Monday, August 16, 2010
For Val and Steve, who are curious about how I distinguish valour from courage, bravery and stoicism. Thank you both so much for asking! The usual disclaimers apply: that these are my personal ideas about the differences; I'm not saying I'm right to the exclusion of other ideas. End disclaimer.
No sooner do I start thinking seriously about valour than the multiverse provides me with an opportunity to practice. Oh man. A roundhouse right straight up from the floor caught me unawares yesterday, knocked the breath out of me. A dear one has dropped below the horizon, out of the blue as they say. We were so close, now we couldn't be farther away from each other. It happens in all kinds of relationships, right?
Imagine me flat out on the ground, gasping, my hair flying around, eyes bulging, my arms and legs flailing. I believe I am mouthing the word HELP.
Yeah, that's me today. Kind of funny, actually.
Courage is the state of being able to speak and act from the heart. So in the case of my current dilemma, that would entail me being able to really take in at the deepest level how much I am hurting. Courage means being able to go much deeper than understanding. Pema Chodron would say courage involves "staying with the broken heart." It's not as easy as it sounds. It is not an active state, but not passive either.
Bravery would compel me to jump immediately to my feet, curse (perhaps), roll my hands into fists and start swinging. Or perhaps simply declare to the world, to God, to the elements, that I'll be FINE thank you!! Here's a great example of my teenage, girly, macho bravery. My father was a piece of work. Sometimes he would go into a rage and start picking on us, his beloved children. His specialty was psychological abuse - humiliation, shaming, insults, cutting us down to size. He knew exactly how to get to us, whew. Poor guy, he was such a mess. Of course I didn't feel like that at the time.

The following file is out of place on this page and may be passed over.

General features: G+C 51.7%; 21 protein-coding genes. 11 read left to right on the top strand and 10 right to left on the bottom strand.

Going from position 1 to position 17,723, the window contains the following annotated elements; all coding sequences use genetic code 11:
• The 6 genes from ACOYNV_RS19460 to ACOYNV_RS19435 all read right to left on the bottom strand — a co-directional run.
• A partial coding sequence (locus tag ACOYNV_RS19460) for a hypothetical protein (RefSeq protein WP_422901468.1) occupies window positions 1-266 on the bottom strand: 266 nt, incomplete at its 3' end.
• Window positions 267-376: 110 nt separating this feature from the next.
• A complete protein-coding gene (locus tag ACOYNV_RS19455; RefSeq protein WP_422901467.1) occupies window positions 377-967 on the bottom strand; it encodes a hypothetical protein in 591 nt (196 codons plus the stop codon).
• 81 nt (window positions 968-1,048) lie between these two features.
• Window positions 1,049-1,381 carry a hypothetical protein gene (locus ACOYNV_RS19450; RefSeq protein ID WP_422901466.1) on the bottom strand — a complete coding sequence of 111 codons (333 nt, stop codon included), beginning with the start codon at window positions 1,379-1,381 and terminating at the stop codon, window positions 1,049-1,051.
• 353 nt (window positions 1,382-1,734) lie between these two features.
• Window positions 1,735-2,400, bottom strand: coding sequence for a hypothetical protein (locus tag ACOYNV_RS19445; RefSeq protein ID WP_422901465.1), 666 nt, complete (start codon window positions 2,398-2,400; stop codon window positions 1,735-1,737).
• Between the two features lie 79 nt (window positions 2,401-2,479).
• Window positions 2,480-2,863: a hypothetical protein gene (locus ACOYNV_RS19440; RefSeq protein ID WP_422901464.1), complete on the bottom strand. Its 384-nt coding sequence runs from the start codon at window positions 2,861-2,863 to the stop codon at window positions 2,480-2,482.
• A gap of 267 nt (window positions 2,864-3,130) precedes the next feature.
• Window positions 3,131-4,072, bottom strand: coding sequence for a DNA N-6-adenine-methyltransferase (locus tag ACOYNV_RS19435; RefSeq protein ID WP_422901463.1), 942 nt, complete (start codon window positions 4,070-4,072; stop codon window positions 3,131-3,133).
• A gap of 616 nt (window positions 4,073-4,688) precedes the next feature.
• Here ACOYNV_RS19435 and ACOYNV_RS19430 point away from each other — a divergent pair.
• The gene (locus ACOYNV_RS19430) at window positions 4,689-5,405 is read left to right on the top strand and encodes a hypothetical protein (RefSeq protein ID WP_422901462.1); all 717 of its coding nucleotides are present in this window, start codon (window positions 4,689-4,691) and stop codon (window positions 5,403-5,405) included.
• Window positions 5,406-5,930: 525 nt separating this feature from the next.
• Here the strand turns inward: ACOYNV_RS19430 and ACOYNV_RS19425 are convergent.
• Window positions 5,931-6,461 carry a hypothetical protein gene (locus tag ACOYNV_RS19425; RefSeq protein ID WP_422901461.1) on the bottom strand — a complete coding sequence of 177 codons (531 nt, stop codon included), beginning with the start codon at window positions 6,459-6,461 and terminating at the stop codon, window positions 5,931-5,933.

I remember the day he went after me about ... gosh, can't even remember why. It probably had nothing to do with me. Usually I tried to stay out of the way of the raging, but I felt brave that day. I took him on. I have no idea what I said (shouted). Then I grabbed the car keys and drove off ... in his car. Hmmm ... Naturally once I got on the road I realized I had no choice but to eventually drive back home ... that bit is the comic relief that follows brash bravery.
Valour requires courage, and the motivating quality of bravery, but without the histrionics, without the clenched fists and cursing. Valour is sublime, requires grace and resiliency. In the past, whenever I had to be brave, I would white-knuckle my way through whatever was going on. But if I'm to be valiant, I have to soften around the situation; I have to include compassion in the mix. Soldiers exhibit bravery when they march into battle. When the soldier stops to help a wounded brother, in spite of the risk, that is valour.
Bravery has, for me at least, always included blame; identifying the "enemy" then standing up against that perceived foe (situations can be enemies as well as people). I'm thinking that in order to be valiant, I can't spend time or expend energy blaming; that I must stand up for what I believe, but move quickly towards healing rather than battle. I'll fight if I have to, but if I don't have to, all the better.
I'm only beginning to learn about valour, so my fists are clenching and unclenching out of habit. I am standing up, I am breathing. I am not cursing or making proclamations, neither am I smiling, though. It's too early to say whether or not I can be valiant about this one. We shall see.
Stoicism is yet another state of being in which I would take the roundhouse right, endure the pain silently, walk around wounded, ignore the need for justice and for healing, try to "get over it." I am SO not stoic!